The evolution of the balance of risks shows that from mid to late 2000s, the ECB Governing Council judged risks to price stability on the upside (Figure 1). This related mainly to oil price developments and their potential to lead to second-round effects on inflation stemming from wage and price-setting behaviour. During these years, we also observe periods when upside risks to price stability coincide with downside risks to growth. For instance, during 2008, the ECB judges that “the economic outlook is subject to increased downside risks […] upside risks to price stability have diminished somewhat, but they have not disappeared [2/10/2008].” From September 2011 onwards, the ECB has communicated downside risks to growth (with a pause from mid-2017 to end of 2018). Concerning risks to price stability, the ECB has stopped commenting on them since September 2014, except for the period between September 2015 and March 2016 when risks to price stability were judged to be on the downside.
To answer this, we look at the evolution of the balance of risks to price stability and growth in relation to two key ECB interest rates, the main refinancing operations rate (MRO) and the deposit facility rate (DFR), from June 2003 to June 2019. One caveat to this analysis is that we considered only changes in interest rates when linking the ECB balance of risks to monetary policy decisions. For the sake of simplicity, we abstracted from relating it to ECB unconventional monetary policy tools, like forward guidance and the Asset Purchase Programme, which were introduced to address the risks of a too prolonged period of low inflation once policy rates were close to the effective lower bound.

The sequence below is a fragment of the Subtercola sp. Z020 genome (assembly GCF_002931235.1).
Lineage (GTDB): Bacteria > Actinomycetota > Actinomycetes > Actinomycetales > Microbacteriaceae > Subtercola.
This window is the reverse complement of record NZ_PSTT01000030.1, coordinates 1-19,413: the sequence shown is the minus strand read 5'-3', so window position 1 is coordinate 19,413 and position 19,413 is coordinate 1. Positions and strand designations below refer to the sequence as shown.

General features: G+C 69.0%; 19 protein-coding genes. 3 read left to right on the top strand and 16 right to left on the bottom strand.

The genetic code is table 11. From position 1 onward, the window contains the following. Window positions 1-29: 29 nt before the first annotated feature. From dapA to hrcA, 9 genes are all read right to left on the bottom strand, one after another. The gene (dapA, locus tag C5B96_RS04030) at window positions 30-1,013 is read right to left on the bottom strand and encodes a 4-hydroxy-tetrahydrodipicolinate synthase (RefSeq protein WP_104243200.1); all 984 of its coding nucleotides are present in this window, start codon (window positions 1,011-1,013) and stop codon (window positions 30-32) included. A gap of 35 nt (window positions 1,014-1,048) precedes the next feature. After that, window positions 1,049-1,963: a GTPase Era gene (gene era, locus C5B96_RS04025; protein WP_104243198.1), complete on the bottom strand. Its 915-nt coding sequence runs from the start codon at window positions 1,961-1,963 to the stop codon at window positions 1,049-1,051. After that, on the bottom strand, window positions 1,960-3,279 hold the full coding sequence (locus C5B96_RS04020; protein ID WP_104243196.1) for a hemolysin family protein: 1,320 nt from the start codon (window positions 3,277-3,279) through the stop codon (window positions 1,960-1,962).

Overall, Figure 1 shows that red shaded areas are associated with interest rate hikes and blue areas with rate cuts. In more detail, Table 1 reports several combinations of the balance of risks to price stability and growth as well as the number of times the ECB decided to cut, to increase or to keep unchanged the MRO rate. We find a few regularities: i) upside risks to inflation are associated with periods of interest rate hikes; ii) downside risks to growth are associated with periods of rate cuts; and iii) when risks to growth and inflation are assessed on the opposite sides (with upside risk to inflation and downside risk to growth) we observe a few rate hikes but never a rate cut.
The latter regularity may be interpreted as concerns over price stability taking priority over growth, consistent with the ECB’s mandate. The Treaty on the Functioning of the European Union sets price stability as the primary objective of the Eurosystem, but also states that "without prejudice to the objective of price stability" the Eurosystem shall also support the general economic policies in the Union, including "full employment" and "balanced economic growth".
Overall, the balance of risks is a communication tool of the Governing Council’s assessment of risks to the euro area outlook and the experience so far suggests that it is an ingredient in ECB decisions. The ECB cares about risks to both price stability and growth when setting its monetary policy, following a hierarchy in its objectives in the event of conflict.